Netflix’s latest Arabic original ‘Finding Ola’ landed on the platform on 3 February, shedding light on a woman’s journey of self-discovery, society’s perception of men vs women after divorce, and the struggles of juggling motherhood and a career.
‘Finding Ola’ is a six-episode Egyptian dramedy, starring Tunisian-Egyptian actress Hend Sabry, who reprises her role as Ola Abdel-Sabour from the 2010 comedy series “Ayza Atgawez” (“I Want to Get Married”).
Directed by Hadi El Bagoury, the series features a star-studded cast including Sawsan Badr, Hany Adel, Nada Moussa, Mahmoud Ellisy, Dalia Shawky, Omar Sherif, Yasmina El Abd, and Aicel Ramzi. In cooperation with Partner Pro and executive producer Amin El-Masri, Sabry is also the show’s executive producer through her company Salam Production.
Though this is an Egyptian production, ‘Finding Ola’ will undoubtedly have universal appeal, as the topics and themes it explores are relevant to households in every corner of the globe.
Note: This article contains spoilers for the show.
“Everything is under control,” Ola says with a reassuring smile in the opening scenes of ‘Finding Ola’ as she’s in a car with her husband, two children and mother on the way to celebrate her son’s birthday.
Very quickly, it becomes apparent how the picture-perfect scene is everything but picture perfect. By the end of her son’s birthday, Ola’s husband, Hisham (Hany Adel) asks her for a divorce.
This sets the tone for the entire series. This is a journey of self-discovery post-divorce packed with all the societal and cultural obstacles independent women encounter on a day to day basis.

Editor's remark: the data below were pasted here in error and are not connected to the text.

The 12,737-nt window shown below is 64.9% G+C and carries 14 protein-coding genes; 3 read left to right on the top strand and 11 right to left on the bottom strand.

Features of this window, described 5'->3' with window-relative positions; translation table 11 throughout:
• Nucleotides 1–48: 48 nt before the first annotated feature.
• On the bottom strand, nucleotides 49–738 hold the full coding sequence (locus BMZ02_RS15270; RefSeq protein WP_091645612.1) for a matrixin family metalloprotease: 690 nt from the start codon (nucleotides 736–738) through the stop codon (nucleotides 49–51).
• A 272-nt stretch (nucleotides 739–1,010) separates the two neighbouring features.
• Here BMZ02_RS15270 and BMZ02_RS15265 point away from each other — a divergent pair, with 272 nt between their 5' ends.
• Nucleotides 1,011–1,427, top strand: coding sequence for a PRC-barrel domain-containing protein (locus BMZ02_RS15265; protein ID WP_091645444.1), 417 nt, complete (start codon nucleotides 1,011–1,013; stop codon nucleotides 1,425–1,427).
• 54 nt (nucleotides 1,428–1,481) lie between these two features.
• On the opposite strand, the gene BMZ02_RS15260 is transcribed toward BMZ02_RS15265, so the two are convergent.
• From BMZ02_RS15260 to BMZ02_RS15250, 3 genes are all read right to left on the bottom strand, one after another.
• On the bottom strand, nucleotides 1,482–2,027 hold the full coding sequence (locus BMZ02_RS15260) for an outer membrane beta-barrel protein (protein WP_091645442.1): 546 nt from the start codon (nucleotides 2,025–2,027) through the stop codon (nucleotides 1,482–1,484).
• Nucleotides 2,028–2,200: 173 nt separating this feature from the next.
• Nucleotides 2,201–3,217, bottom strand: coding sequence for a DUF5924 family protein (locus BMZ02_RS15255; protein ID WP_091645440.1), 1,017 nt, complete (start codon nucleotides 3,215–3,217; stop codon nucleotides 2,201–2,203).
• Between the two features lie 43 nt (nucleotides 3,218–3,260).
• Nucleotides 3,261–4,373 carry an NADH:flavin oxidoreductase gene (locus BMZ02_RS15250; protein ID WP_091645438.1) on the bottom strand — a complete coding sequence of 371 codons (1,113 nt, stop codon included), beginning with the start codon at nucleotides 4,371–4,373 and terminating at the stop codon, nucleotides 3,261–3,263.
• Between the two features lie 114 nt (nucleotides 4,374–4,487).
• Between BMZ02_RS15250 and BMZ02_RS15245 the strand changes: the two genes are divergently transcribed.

Who is to blame?
The first words that Ola utters out of her mouth after hearing her husband ask for a divorce is “what have I done wrong?”, questioning and doubting herself as the reason for the failure of her marriage.
When her mother finds out, she immediately blames Ola and makes the divorce about herself as the mother of a divorcee. “What did you do to make the sweet and handsome Hisham want to divorce you?” is the first question Soheir (Sawsan Badr) asks Ola before following up with feelings of pity for herself and sadness because her daughter is getting divorced, instead of providing comfort and support.
“It’s my bad luck. What will I do? The wife of Dr. Hisham is now just a single woman. What will I tell your brother in Dubai? Or to your aunt?” Soheir says to Ola as she’s finding out about the divorce. “I just want to know why my daughter is getting a divorce? Why is all this happening to me?”
The use of divorce as the context for Ola’s journey of self-discovery is not surprising. A number of scriptwriters and filmmakers have recently explored divorce as an appealing option for couples facing marital problems. These productions, such as ‘Qawaed Al Talaq Al 45’ (The Forty Rules of Divorce), often depict marriage as a failed system and celebrate divorce as a form of liberation.
In ‘Finding Ola’, divorce is used as the context for the start of Ola’s latest chapter. Ola and Hisham’s divorce moves along swiftly, with little conflict related to the technicalities of a divorce. We don’t see Ola and Hisham arguing for custody. We don’t see the couple fighting for property or other assets. Instead, the show focuses on the societal views of an independent woman – in this case, a newly-divorced independent woman.